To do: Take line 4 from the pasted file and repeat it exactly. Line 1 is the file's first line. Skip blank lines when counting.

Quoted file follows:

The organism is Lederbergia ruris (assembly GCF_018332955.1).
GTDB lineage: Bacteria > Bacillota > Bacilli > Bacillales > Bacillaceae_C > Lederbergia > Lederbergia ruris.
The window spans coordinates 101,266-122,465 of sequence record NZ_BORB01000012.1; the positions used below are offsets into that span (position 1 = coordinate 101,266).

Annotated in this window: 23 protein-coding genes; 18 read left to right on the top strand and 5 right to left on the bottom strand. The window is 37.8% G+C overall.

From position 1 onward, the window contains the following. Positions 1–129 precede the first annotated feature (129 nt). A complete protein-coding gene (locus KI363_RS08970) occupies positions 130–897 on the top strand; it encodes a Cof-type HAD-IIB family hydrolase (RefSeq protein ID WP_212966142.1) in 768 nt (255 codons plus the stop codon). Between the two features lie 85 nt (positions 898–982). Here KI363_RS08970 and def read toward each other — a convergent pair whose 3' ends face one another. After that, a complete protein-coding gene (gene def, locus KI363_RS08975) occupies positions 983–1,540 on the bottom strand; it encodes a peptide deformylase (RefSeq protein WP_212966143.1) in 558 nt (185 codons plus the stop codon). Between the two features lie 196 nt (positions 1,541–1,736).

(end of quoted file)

Annotated in this window: 23 protein-coding genes; 18 read left to right on the top strand and 5 right to left on the bottom strand. The window is 37.8% G+C overall.